Better Mapping of Human Settlements to Support Crisis Management Operations

When disaster strikes remote parts of the world, knowing the area’s population and density is crucial for effective humanitarian operations. And for the first time, the Global Human Settlements Layer (GHSL), developed by the European Commission’s Joint Research Centre (JRC) in collaboration with the European Space Agency’s (ESA) Earth Observation Ground Segment Department (EOP-G), will provide this information on a global scale.

This breakthrough followed the creation of new advanced algorithms, developed by the JRC, that allow automatic analysis of medium resolution data obtained from European satellites. Initial tests of the African continent’s surface verified that the combined use of Information and Communications Technologies (ICT) permit quick and accurate mapping of built-up areas around the world. The test successfully classified about 4 billion images related to 270 scenes pertaining to the ESA’s ENVISAT ASAR sensor.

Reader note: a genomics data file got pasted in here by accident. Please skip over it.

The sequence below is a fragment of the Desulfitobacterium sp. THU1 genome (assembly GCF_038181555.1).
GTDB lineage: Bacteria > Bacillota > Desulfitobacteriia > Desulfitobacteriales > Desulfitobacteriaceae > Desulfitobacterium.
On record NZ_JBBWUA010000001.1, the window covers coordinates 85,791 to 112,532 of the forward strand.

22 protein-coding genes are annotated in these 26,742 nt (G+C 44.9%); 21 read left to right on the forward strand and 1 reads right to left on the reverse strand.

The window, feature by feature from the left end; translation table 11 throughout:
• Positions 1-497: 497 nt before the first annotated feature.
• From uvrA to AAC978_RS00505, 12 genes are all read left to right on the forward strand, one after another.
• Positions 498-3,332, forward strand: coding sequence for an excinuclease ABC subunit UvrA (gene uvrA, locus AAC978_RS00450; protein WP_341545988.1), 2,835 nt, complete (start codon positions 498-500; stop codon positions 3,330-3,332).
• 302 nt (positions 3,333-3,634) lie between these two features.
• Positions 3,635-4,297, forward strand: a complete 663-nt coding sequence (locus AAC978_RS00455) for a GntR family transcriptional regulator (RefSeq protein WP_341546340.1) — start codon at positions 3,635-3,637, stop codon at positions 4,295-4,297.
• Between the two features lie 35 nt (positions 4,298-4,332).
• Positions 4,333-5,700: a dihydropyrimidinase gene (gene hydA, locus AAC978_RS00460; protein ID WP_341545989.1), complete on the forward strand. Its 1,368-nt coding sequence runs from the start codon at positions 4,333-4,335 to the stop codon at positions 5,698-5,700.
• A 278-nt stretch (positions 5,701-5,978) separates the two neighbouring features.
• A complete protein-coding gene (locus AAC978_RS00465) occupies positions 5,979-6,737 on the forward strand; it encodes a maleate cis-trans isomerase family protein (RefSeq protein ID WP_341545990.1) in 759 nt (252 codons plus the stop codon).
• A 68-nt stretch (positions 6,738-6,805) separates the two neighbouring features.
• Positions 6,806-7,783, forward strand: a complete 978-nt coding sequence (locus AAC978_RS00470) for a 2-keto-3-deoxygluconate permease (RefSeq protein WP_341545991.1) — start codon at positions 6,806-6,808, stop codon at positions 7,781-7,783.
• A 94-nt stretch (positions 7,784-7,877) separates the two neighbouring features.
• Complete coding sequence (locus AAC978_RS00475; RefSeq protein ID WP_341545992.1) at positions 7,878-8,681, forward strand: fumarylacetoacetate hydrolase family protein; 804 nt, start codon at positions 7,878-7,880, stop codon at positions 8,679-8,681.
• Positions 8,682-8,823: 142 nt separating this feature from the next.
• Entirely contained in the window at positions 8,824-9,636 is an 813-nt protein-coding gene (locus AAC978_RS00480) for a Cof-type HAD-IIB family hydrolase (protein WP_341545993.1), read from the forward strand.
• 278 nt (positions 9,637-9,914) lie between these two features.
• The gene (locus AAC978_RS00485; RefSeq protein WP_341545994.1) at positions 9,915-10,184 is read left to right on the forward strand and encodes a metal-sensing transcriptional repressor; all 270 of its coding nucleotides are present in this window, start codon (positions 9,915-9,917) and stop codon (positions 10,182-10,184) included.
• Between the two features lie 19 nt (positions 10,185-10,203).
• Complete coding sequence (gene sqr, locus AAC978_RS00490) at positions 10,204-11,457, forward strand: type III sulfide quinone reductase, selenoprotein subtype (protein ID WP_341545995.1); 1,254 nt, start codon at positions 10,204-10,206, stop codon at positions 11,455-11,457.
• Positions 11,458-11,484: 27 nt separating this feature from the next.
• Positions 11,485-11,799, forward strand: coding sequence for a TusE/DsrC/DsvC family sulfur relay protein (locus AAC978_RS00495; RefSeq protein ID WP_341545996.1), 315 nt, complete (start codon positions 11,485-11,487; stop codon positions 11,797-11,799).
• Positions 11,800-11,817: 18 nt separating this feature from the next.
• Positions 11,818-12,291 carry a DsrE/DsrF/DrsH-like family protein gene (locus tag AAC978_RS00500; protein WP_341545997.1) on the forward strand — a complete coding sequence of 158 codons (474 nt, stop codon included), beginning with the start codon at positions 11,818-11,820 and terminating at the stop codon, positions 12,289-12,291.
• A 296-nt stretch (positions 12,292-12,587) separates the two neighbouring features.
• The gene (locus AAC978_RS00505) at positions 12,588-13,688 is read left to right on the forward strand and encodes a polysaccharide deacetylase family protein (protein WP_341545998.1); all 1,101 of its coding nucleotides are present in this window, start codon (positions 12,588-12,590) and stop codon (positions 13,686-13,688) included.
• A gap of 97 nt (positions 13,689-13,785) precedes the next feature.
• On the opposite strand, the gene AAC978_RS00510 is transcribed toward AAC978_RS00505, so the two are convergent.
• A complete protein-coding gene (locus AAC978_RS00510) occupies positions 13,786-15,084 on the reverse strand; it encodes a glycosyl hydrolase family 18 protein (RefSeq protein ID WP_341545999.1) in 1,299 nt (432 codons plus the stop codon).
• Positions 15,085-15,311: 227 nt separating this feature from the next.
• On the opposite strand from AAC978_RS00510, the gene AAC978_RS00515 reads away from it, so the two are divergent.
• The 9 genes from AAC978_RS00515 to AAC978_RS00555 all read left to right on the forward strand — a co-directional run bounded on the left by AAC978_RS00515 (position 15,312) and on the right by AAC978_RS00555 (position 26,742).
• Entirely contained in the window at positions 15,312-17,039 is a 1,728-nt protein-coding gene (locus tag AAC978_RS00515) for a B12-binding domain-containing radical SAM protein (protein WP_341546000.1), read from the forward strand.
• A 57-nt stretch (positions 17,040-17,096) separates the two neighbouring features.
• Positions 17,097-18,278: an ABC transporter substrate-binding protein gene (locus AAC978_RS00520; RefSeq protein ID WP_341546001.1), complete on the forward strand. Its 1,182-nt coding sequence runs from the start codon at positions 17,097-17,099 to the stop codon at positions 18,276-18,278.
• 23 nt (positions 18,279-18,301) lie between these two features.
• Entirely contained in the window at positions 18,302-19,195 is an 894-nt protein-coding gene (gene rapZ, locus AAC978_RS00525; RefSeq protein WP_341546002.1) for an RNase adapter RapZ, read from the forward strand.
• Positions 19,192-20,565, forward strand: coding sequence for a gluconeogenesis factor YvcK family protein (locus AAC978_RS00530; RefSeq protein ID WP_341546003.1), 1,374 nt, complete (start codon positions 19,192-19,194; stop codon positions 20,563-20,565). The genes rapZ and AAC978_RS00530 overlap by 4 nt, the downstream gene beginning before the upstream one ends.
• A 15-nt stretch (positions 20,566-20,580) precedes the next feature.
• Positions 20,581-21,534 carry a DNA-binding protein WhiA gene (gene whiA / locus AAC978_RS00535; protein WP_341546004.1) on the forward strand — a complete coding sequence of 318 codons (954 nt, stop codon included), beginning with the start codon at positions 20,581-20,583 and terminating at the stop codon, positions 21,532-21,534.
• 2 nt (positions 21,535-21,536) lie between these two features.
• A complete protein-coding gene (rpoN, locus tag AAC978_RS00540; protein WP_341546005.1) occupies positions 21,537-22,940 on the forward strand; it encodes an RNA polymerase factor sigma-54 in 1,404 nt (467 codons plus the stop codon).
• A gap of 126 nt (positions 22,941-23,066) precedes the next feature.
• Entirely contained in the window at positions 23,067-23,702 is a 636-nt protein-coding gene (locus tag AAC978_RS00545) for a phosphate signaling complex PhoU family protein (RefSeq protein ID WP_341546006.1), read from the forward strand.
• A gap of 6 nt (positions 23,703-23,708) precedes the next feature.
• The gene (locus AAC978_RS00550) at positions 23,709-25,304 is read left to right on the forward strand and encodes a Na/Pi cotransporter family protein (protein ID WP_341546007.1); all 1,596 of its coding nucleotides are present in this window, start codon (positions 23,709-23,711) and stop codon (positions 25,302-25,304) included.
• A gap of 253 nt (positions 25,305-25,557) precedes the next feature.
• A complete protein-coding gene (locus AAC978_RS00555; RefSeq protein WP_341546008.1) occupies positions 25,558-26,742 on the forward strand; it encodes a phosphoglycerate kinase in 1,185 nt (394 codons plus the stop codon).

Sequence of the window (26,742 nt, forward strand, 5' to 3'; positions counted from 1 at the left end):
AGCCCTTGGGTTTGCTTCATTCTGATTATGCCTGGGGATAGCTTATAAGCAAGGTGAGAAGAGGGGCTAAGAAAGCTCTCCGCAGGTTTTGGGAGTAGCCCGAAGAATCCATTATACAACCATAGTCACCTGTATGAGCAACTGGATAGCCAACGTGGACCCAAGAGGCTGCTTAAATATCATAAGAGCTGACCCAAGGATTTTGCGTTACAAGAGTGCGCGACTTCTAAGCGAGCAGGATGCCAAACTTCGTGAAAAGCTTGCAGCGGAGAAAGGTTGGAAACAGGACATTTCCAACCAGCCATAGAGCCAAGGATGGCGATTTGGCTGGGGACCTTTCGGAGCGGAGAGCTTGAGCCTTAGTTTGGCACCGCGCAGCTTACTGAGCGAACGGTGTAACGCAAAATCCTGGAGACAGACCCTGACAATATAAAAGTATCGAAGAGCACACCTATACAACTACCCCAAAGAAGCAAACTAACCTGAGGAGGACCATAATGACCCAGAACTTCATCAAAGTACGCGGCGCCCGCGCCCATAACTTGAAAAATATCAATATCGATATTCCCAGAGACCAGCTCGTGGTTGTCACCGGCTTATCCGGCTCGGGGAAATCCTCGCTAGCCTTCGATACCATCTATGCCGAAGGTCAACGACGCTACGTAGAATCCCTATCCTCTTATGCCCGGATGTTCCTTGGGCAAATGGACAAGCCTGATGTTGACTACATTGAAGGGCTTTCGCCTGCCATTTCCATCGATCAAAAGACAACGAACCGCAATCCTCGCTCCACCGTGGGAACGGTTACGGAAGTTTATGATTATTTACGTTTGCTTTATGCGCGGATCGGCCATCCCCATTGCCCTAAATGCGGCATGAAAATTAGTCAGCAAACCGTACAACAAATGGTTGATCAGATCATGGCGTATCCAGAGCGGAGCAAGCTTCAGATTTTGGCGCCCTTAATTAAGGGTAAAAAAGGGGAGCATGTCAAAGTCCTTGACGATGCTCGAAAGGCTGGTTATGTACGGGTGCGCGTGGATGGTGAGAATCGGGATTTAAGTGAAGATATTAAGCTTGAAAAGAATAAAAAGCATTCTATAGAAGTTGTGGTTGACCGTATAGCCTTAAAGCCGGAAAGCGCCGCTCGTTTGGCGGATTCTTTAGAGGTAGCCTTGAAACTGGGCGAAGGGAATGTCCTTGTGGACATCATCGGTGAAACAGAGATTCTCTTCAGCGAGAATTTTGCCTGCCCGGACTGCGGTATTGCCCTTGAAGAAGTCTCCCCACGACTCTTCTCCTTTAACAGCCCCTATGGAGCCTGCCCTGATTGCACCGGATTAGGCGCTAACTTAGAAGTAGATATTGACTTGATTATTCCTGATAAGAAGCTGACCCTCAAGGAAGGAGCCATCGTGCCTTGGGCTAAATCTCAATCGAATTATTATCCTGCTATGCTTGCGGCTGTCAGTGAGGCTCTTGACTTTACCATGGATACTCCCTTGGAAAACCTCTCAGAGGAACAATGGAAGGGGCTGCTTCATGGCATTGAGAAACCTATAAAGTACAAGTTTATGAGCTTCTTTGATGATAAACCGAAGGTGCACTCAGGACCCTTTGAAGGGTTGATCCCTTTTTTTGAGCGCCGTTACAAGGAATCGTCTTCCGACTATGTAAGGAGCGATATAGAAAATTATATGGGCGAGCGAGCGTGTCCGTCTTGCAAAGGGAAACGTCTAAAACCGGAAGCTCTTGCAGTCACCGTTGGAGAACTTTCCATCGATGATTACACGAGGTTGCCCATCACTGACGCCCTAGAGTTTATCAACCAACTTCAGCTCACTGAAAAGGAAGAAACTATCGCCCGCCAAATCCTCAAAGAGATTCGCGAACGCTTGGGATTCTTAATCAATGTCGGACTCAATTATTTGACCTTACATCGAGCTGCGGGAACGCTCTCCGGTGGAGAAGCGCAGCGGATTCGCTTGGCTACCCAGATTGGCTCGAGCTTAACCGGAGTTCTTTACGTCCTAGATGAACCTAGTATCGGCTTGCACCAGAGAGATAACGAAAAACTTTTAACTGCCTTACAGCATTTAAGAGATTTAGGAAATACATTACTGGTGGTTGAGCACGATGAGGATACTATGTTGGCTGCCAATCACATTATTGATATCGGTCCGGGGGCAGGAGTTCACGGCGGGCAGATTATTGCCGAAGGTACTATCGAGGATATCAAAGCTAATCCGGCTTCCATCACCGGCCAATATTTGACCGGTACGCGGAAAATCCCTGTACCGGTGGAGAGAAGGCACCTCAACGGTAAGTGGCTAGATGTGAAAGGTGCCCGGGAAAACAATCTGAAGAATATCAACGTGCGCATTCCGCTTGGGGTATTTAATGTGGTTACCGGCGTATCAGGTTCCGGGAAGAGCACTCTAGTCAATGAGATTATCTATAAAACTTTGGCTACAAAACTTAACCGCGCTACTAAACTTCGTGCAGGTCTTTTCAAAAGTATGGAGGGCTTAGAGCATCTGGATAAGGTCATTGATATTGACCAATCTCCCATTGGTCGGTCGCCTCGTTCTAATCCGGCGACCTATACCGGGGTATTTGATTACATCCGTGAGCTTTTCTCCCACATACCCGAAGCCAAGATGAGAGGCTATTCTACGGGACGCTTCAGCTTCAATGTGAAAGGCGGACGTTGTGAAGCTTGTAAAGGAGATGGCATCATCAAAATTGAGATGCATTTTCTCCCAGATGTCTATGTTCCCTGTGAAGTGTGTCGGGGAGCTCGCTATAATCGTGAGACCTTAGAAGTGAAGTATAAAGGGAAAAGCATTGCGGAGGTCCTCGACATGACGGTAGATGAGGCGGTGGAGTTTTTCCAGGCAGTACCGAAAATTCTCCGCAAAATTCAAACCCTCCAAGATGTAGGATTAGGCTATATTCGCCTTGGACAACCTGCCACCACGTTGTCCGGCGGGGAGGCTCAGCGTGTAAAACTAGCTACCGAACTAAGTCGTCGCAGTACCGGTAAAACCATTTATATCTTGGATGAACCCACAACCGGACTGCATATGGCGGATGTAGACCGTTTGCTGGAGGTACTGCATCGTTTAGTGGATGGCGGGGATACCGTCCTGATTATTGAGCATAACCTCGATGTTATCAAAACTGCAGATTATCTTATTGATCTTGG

According to a report distributed by the JRC, “…the algorithms allow massive datasets to be processed more efficiently and rapidly, making it possible to monitor the changes in human settlements regularly and equally importantly, to collect the same information from heterogeneous satellite data. This can help to reduce risks in areas that experience recurrent disasters and to focus post-disaster humanitarian interventions on the most likely populated places in disaster affected countries and regions.”

The GHSL’s primary function is to provide quick damage analysis over populated places, leading to improvements in emergency rescue and humanitarian relief operations, according to the JRC.

For more information on the European Commission’s breakthrough, read the full article:
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